Staring into the box for a minute, Ralph finally came to a decision. He nodded a couple of times, more in an effort to reassure himself that he was doing the right thing than to confirm he had seen what Garry had shown him. He turned around and walked to the truck without uttering a word.

Surprised, Garry figured that maybe luck paying him back for all the years of shit he had to put up with before and that the railway cop was letting him go, just like he said. He carefully folded the contents back up in the box, and tucked it away gingerly into his pack. He strapped his rucksack up and threw it back of his shoulders. He looked up when he heard the truck door slam and Ralph was striding right back to Garry's spot, staring him down. Then again, maybe luck was still a bitch, Garry had thought to himself.

In his hands, Ralph carried a gallon jug of water and what appeared to be a lunch box. He walked up to the hobo without a single word, and handed him the lunch box and water. Garry took it, despite the confusion which was setting in. Ralph then walked up to the green Burlington Northern boxcar, and unlocked the door. He turned to Garry, again nodding his head, though Garry still wasn't sure if it was in approval or debate.

"This train is heading up to Green Bay in an hour or so," Ralph began to explain to Garry, "and will cut right through Oshkosh. There are a few change overs and crossings there, so it'll slow up a bit and should be enough for you to be able to hop out when you get there." He smiled, and Garry couldn't help but smile back.

"It's not much," Ralph gestured towards the water and lunch box, "but it should get you through." He then slapped his heaving belly and laughed, "You'll even put on a pound or six with all the mayo the wife puts in her food!" Still chortling, Ralph rested a hand on Garry's shoulder as he walked past. "You get on there and you get home." With that, Ralph climbed back into his truck and drove past, waving out the window to Garry as he departed down the way and out of sight.

Not wanting to get caught by another crewman or bull who wasn't as friendly, Garry threw the lunchbox and water into the car and climbed in. He closed the door all the way, even though he didn't care for the dark. If it was open ajar, any passerby would become curious and inspect the boxcar for sure. He pulled out a little LED light attached to a key chain he had found weeks ago, and shone it down into the lunchbox he had opened. There rested a huge club sandwich with mayo oozing out the sides, a bag of barbeque potato chips, an apple, and a small apple pie from McDonald's. While he was grateful for Ralph giving up his lunch, he was even more grateful that Ralph was a hearty man with a mighty appetite. He reveled in his breakfast as he awaited the train to pull out to it's destination.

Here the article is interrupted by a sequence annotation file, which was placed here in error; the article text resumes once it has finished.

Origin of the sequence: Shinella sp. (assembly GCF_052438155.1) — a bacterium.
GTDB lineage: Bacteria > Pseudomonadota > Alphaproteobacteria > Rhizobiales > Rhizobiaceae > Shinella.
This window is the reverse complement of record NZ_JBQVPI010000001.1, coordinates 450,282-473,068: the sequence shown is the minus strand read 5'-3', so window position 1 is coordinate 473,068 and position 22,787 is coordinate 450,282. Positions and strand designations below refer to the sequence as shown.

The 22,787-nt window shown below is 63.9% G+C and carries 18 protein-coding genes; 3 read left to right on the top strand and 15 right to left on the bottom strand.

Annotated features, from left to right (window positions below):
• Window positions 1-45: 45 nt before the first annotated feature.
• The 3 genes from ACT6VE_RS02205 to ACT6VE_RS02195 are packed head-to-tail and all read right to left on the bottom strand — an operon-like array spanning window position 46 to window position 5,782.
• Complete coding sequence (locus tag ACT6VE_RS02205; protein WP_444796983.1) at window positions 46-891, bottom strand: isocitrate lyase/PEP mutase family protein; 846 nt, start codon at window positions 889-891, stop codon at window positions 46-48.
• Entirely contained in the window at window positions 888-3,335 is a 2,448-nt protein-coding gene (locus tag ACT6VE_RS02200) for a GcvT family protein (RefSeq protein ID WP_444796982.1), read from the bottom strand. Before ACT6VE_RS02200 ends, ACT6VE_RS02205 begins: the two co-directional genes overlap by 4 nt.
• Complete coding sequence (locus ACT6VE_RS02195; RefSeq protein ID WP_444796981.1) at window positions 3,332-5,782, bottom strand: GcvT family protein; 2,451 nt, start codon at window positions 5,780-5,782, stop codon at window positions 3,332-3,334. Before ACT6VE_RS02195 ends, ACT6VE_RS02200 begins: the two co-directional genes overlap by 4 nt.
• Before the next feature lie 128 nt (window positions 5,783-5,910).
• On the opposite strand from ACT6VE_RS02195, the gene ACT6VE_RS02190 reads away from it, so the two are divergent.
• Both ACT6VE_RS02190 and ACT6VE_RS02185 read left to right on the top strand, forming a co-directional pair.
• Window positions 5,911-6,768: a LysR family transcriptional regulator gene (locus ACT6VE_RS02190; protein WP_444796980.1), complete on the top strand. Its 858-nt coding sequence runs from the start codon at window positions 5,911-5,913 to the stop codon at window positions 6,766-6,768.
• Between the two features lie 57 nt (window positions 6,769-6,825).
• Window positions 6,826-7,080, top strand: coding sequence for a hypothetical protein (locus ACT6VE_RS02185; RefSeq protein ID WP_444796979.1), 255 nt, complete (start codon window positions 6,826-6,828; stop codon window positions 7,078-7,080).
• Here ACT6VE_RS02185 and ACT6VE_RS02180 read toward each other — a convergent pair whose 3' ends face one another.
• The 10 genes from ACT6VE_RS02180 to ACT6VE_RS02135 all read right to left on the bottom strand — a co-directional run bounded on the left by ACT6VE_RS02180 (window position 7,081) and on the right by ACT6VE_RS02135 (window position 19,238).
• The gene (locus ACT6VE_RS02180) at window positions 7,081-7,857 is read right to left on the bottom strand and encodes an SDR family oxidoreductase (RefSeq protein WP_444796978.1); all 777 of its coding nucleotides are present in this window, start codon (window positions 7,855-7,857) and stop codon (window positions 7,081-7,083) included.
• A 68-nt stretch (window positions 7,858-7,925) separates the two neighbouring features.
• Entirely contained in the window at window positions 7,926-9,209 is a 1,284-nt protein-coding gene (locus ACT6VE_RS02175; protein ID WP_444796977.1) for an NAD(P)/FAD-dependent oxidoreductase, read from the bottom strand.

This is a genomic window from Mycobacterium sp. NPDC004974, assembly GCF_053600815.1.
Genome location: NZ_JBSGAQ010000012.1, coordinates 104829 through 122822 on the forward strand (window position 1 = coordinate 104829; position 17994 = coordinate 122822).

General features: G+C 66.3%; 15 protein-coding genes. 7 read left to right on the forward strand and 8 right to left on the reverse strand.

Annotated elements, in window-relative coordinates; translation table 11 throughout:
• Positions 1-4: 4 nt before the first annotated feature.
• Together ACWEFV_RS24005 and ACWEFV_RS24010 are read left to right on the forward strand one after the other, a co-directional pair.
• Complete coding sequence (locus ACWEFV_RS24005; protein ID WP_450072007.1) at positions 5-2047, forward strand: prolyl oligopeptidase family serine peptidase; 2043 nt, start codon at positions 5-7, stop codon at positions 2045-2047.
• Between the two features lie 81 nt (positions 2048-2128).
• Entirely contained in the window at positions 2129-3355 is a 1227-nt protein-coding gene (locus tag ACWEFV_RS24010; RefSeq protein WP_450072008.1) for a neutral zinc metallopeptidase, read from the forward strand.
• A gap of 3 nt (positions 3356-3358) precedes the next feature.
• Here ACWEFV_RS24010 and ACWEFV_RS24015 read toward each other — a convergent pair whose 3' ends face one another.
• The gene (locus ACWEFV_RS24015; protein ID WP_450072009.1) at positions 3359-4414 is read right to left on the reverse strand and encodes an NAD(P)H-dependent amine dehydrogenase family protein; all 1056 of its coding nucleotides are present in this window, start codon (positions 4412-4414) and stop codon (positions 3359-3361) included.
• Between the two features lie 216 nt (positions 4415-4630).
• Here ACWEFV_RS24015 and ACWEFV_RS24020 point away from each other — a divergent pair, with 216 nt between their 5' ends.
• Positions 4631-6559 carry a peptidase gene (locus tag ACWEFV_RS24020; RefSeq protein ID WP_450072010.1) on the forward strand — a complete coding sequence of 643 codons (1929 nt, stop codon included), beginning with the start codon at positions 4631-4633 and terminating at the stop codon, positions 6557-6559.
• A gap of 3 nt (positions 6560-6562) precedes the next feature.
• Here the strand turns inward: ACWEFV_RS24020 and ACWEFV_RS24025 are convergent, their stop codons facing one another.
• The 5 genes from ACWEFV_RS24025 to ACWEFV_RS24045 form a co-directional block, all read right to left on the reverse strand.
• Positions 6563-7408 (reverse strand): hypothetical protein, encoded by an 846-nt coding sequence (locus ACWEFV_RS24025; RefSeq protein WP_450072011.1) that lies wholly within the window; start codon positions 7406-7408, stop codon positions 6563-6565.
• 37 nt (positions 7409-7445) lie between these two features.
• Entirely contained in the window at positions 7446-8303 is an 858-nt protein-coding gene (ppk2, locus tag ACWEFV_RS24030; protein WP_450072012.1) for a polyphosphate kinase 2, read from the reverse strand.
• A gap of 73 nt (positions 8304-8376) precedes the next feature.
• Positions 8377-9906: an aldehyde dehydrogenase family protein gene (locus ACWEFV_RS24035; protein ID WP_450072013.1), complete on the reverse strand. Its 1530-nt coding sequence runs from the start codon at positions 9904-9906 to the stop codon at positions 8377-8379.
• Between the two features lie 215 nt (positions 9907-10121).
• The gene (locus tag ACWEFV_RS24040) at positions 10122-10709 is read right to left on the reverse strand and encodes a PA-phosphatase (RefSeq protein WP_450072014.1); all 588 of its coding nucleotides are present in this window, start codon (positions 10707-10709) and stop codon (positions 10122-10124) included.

The green pastures were beginning to give way to vibrant red and orange landscapes, rippling with hills and bluffs, valleys and creeks. Snapping out his recent memory of an awesome breakfast, he sat up from resting on the floor to take in the new scenery. No more pastures, but just the forest enriched by autumn's colors, Garry figured that he had crossed the border back up into Wisconsin. The sun was still rising in the sky and it looked as though the haze which would set about the valleys and between the bluffs still hadn't burned out. Having been across most of the country, there was no sight like that anywhere.

Garry closed the doors and hunkered down in the corner of the car. They'd soon be going through Milwaukee, and while the train was supposed to head on through, things could always change and he didn't want to take a chance. He'd have a few hours before getting up to her, and it would give him time to think about what he was going to day. It had been almost 10 years, and he obviously wasn't the man he used to be.

After another five hours of travel, Garry could see the forest clearing. There was a sign not to far off which stated there was a shop in Fond du Lac that travelers should stop and see. Garry knew that Oshkosh was pretty close now, as Lake Winnebago began to come into view through the breaks in the trees. The train had stopped in a few major rail yards in Milwaukee a couple of times, but not for very long. He hadn't even heard any dogs which some of the rail cops and crews might have used to catch hitch hikers, but then again, maybe they'd only use them at night when it was hard to see. Regardless, Garry was almost at his last stop now.

As the train slowed down through a crossing in Oshkosh, Garry pushed the door open. There were some deep ditches, though a great deal of fresh cut grass which helped cushion the fall, though not by much. Garry got up and brushed himself off. Getting his direction, he realized he wasn't too far from where she was now. He pulled his rucksack onto his shoulders, grabbed the water jug still half full, and began his march to his final destination.

After cutting through a few warehouse and parking lots, Garry found himself amongst idle, quiet homes. The streets were oddly vacant, and a cool breeze blew around the colorful leaves which were falling from the trees. As he walked along the street, he took in the old architecture around him. Many were Victorian, but a Tudor or Dutch style would stand out here an there. He imagined that if things would have been different, he and her would probably have moved into one of these houses after one of their many archeological excursions into the wilds.

His day dreams of what might have been were cutoff when he realized the homes had ended and he was at the edge of the cemetery. It lined another lake, whose name he could not remember. He began to walk through looking at each headstone, as he had never come to the funeral, having been too much of a coward to say goodbye that day. He looked up at the sun which had long since crested in the sky and was now beginning is descent back down. He'd have time to find her still. One row at a time, he searched.

Finally, he found her. Her headstone was simple, yet elegant, and had couple of chips missing, whether that was done on purpose or not. It couldn't have been a better fit for her; she was graceful yet rambunctious, gorgeous and a tomboy, everything and more. A bouquet of flowers and trinkets showed that others missed her just as much as Garry.